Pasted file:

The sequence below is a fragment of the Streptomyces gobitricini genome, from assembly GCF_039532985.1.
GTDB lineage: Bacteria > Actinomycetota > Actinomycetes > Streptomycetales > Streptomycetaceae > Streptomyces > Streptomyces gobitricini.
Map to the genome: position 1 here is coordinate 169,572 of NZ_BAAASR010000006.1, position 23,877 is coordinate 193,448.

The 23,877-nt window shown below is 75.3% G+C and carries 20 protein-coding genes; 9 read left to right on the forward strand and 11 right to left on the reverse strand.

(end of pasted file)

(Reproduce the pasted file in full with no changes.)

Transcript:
The sequence below is a fragment of the Streptomyces gobitricini genome, from assembly GCF_039532985.1.
GTDB lineage: Bacteria > Actinomycetota > Actinomycetes > Streptomycetales > Streptomycetaceae > Streptomyces > Streptomyces gobitricini.
Map to the genome: position 1 here is coordinate 169,572 of NZ_BAAASR010000006.1, position 23,877 is coordinate 193,448.

The 23,877-nt window shown below is 75.3% G+C and carries 20 protein-coding genes; 9 read left to right on the forward strand and 11 right to left on the reverse strand.